The ATSB will work actively with the aviation, marine and rail industries, transport regulators and governments at a state, national and international level to improve transport safety standards for all Australians, particularly the travelling public. Investigations and related activities seek to raise awareness of identified safety issues and to encourage stakeholders to implement actions to improve future safety.
There are three core functions which arise from the ATSB's functions under the Transport Safety Investigation Act 2003:
Section 63A of the Transport Safety Investigation Act 2003 (TSI Act) requires that:
The annual report prepared by the Chief Executive Officer and given to the Minister under section 46 of the Public Governance, Performance and Accountability Act 2013 (PGPA Act) for a period must include the following:
The ATSB observes and complies with Resource Management Guide No 135–Annual reports for non-corporate Commonwealth entities issued by the Department of Finance. This report is based on the guidance for 2015–16 published in July 2016.
The ATSB will report performance against the program objectives, deliverables and key performance indicators published in the Infrastructure and Regional Development 2015–16 Portfolio Budget Statements. The ATSB annual report also includes audited financial statements in accordance with the PGPA Act.
PRIORITIES FOR INVESTIGATION
The ATSB's highest priority is to investigate accidents and safety occurrences that have the greatest potential to deliver improved transport safety for the travelling public.
The ATSB is not resourced to investigate every single accident or incident that is reported, but allocates priorities within the transport modes to ensure that investigation effort achieves the best outcomes for safety improvement. The ATSB recognises that there is often more to be learned from serious incidents and patterns of incidents and places some focus on these investigations as well as on specific accident investigations.
THREE WAYS TO ACTION
The TSI Act requires specified people and organisations to report to the ATSB on a range of safety occurrences (called 'reportable matters'). Reportable matters are defined in the Transport Safety Investigation Regulations 2003. In principle, the ATSB can investigate any of these reportable matters. In practice, they are actioned in one of three ways to contribute to the ATSB's functions:
Note: In the third approach, the occurrence is not investigated immediately, but may be the subject of a future safety issue or research investigation.
AVIATION BROAD HIERARCHY
The ATSB allocates its investigation resources in line with the following broad hierarchy of aviation operation types:
The ATSB endeavours to investigate all fatal accidents involving VH-registered powered aircraft subject to the potential transport safety learnings and resource availability.
MARINE BROAD HIERARCHY
The ATSB allocates its investigative resources in line with the following broad hierarchy of marine operation types:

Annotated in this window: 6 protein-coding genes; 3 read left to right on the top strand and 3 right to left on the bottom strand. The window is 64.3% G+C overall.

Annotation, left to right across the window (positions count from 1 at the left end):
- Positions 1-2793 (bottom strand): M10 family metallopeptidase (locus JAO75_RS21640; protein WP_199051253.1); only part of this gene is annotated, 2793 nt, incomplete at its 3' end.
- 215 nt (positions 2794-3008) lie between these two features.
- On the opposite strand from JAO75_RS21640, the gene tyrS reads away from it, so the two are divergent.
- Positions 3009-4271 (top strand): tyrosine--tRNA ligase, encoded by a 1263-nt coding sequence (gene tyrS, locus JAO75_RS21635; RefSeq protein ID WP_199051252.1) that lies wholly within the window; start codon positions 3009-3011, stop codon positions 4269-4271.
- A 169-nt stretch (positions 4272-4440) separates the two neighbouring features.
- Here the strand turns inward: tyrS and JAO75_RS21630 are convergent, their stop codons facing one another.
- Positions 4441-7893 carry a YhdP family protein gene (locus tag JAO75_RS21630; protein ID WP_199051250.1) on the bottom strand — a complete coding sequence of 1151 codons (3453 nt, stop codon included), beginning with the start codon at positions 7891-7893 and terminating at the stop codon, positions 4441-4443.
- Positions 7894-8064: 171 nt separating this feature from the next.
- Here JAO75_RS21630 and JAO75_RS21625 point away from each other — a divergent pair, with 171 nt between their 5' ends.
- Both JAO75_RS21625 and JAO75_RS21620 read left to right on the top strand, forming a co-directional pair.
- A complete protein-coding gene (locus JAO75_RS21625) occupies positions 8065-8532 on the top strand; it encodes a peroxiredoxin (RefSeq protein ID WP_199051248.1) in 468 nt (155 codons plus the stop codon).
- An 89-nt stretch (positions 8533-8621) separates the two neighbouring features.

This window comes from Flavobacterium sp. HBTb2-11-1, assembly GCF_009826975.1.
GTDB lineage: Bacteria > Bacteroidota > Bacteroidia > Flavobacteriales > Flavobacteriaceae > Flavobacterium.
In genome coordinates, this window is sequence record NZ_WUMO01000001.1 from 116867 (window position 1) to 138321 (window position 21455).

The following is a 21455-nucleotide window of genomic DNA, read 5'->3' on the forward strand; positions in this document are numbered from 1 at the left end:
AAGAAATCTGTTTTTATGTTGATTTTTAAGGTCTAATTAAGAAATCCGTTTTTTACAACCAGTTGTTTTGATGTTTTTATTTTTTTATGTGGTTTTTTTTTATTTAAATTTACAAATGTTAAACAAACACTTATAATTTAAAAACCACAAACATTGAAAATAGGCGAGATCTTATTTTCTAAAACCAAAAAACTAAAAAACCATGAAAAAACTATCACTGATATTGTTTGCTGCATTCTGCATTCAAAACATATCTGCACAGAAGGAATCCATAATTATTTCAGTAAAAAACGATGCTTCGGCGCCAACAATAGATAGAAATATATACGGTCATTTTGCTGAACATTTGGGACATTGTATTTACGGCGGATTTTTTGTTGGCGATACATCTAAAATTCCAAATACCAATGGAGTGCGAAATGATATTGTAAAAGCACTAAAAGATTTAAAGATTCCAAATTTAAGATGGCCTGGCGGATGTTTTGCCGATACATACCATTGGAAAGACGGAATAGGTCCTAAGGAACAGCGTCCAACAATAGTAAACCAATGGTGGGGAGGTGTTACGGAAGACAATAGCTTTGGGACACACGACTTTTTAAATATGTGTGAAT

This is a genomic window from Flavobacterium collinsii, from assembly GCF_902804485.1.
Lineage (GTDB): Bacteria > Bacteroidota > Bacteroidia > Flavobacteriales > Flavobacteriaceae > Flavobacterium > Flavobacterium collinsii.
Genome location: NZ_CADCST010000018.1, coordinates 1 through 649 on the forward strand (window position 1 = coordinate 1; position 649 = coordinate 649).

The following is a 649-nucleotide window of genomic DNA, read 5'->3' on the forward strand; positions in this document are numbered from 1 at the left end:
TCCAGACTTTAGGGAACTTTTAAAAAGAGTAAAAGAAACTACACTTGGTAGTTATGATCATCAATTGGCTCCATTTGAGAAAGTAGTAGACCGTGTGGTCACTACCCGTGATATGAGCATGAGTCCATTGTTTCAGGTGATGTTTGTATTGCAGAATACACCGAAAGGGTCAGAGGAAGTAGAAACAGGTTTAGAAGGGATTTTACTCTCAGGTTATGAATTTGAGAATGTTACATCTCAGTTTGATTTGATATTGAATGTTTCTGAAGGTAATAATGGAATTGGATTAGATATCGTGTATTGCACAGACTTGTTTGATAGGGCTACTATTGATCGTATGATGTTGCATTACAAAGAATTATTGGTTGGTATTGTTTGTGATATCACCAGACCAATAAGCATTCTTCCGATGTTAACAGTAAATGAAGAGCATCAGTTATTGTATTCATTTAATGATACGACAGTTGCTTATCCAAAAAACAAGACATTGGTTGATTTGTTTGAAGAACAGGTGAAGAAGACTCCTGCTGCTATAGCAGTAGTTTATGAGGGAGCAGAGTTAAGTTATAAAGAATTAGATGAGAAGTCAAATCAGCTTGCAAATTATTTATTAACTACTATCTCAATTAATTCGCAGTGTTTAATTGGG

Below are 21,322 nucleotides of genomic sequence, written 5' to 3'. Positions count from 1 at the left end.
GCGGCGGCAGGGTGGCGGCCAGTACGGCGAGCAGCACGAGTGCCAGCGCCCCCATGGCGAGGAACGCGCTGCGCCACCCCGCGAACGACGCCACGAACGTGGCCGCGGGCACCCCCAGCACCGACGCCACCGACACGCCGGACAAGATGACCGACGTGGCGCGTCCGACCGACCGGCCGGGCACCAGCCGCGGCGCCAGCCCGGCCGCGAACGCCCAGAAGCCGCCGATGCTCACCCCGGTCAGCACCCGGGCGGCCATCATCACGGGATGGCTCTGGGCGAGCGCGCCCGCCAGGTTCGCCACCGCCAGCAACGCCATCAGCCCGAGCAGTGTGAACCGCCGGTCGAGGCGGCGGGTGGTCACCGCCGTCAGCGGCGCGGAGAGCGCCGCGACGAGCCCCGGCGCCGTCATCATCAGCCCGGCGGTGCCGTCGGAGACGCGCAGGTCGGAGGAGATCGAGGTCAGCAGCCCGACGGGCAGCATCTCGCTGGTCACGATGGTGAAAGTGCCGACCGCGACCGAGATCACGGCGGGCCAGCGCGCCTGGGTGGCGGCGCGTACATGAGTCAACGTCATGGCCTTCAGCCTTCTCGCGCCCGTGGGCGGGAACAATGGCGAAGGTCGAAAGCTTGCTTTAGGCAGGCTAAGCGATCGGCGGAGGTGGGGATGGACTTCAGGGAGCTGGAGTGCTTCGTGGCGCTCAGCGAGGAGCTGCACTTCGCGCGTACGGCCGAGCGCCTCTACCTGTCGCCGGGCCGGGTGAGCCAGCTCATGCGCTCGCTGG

RAIL BROAD HIERARCHY
The ATSB allocates its investigative resources in line with the following hierarchy of rail operation types:
LEVEL OF RESPONSE
The level of investigative response is determined by resource availability and factors such as those detailed below. These factors (expressed in no particular order) may vary in the degree to which they influence the ATSB's decisions to investigate and respond. Factors include:
The objective of the classification process is to quickly identify, allocate resources and appropriately manage occurrences that:
The ATSB's response to reported safety matters is classified by the level of resources and/or complexity and time they require.
The following safety investigation levels are used by the ATSB:
Investigations that are likely to involve, at times, significant ATSB and external resources for up to 24 months and are likely to require additional one-off government funding.
Investigations that are likely to involve a large number of ATSB resources, and possibly external resources, and are of a scale and complexity that usually require up to 18 months to complete.
Investigations involving in-the-field activity, several ATSB and possibly external resources, and are of a scale and complexity that usually requires up to 12 months to complete.
Less complex investigations that require no more than nine months to complete (some of which are 'desktop' exercises requiring no in-field activity) and involve only one or two ATSB staff.
Investigations that are less complex and require no more than five months to complete (in some cases, after initial in-the-field or other investigation activity, the investigation level may be changed or the investigation discontinued if it is determined that there is no safety value to be gained from continuing the investigation). These investigations generally involve only one or two ATSB staff.
Short investigations are limited-scope factual information only investigations that result in a short summary report of one to two pages. Short investigations are generally completed within two months and are usually published in a monthly bulletin. They require only one ATSB staff member.
Note: For the purpose of reporting against the 2015–16 Portfolio Budget Statements performance measures, the ATSB defines its Level 5 investigations as 'less complex'.